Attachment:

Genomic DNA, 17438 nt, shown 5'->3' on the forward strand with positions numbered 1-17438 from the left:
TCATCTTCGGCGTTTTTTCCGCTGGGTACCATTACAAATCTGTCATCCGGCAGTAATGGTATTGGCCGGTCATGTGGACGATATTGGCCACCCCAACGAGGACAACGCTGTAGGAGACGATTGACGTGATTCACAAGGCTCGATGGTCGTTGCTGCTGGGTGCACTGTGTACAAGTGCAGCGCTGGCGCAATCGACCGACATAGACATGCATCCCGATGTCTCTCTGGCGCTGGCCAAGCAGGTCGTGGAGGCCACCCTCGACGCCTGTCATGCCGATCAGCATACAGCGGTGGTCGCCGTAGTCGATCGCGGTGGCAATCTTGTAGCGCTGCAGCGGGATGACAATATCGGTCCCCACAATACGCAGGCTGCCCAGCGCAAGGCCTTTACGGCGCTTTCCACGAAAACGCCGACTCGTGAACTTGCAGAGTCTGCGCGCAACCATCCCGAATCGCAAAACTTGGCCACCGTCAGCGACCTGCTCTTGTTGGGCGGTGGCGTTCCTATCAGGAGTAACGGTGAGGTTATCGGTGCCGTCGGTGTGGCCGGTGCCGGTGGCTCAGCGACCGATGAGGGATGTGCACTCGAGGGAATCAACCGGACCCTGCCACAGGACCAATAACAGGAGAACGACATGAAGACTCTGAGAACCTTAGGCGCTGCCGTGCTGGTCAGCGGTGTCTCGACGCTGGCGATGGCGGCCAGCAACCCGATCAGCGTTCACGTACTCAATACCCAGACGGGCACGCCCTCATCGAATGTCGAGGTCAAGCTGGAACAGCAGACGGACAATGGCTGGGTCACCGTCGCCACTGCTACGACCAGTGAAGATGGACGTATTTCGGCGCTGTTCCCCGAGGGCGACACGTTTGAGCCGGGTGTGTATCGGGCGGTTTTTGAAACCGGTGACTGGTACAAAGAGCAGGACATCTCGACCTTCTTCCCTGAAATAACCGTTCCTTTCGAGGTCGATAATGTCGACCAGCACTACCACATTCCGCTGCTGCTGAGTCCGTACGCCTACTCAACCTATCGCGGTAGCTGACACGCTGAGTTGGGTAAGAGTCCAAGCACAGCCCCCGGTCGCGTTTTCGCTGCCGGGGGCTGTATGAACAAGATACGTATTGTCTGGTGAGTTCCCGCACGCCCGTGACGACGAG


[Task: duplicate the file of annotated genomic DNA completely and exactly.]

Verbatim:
Genomic DNA, 17438 nt, shown 5'->3' on the forward strand with positions numbered 1-17438 from the left:
TCATCTTCGGCGTTTTTTCCGCTGGGTACCATTACAAATCTGTCATCCGGCAGTAATGGTATTGGCCGGTCATGTGGACGATATTGGCCACCCCAACGAGGACAACGCTGTAGGAGACGATTGACGTGATTCACAAGGCTCGATGGTCGTTGCTGCTGGGTGCACTGTGTACAAGTGCAGCGCTGGCGCAATCGACCGACATAGACATGCATCCCGATGTCTCTCTGGCGCTGGCCAAGCAGGTCGTGGAGGCCACCCTCGACGCCTGTCATGCCGATCAGCATACAGCGGTGGTCGCCGTAGTCGATCGCGGTGGCAATCTTGTAGCGCTGCAGCGGGATGACAATATCGGTCCCCACAATACGCAGGCTGCCCAGCGCAAGGCCTTTACGGCGCTTTCCACGAAAACGCCGACTCGTGAACTTGCAGAGTCTGCGCGCAACCATCCCGAATCGCAAAACTTGGCCACCGTCAGCGACCTGCTCTTGTTGGGCGGTGGCGTTCCTATCAGGAGTAACGGTGAGGTTATCGGTGCCGTCGGTGTGGCCGGTGCCGGTGGCTCAGCGACCGATGAGGGATGTGCACTCGAGGGAATCAACCGGACCCTGCCACAGGACCAATAACAGGAGAACGACATGAAGACTCTGAGAACCTTAGGCGCTGCCGTGCTGGTCAGCGGTGTCTCGACGCTGGCGATGGCGGCCAGCAACCCGATCAGCGTTCACGTACTCAATACCCAGACGGGCACGCCCTCATCGAATGTCGAGGTCAAGCTGGAACAGCAGACGGACAATGGCTGGGTCACCGTCGCCACTGCTACGACCAGTGAAGATGGACGTATTTCGGCGCTGTTCCCCGAGGGCGACACGTTTGAGCCGGGTGTGTATCGGGCGGTTTTTGAAACCGGTGACTGGTACAAAGAGCAGGACATCTCGACCTTCTTCCCTGAAATAACCGTTCCTTTCGAGGTCGATAATGTCGACCAGCACTACCACATTCCGCTGCTGCTGAGTCCGTACGCCTACTCAACCTATCGCGGTAGCTGACACGCTGAGTTGGGTAAGAGTCCAAGCACAGCCCCCGGTCGCGTTTTCGCTGCCGGGGGCTGTATGAACAAGATACGTATTGTCTGGTGAGTTCCCGCACGCCCGTGACGACGAG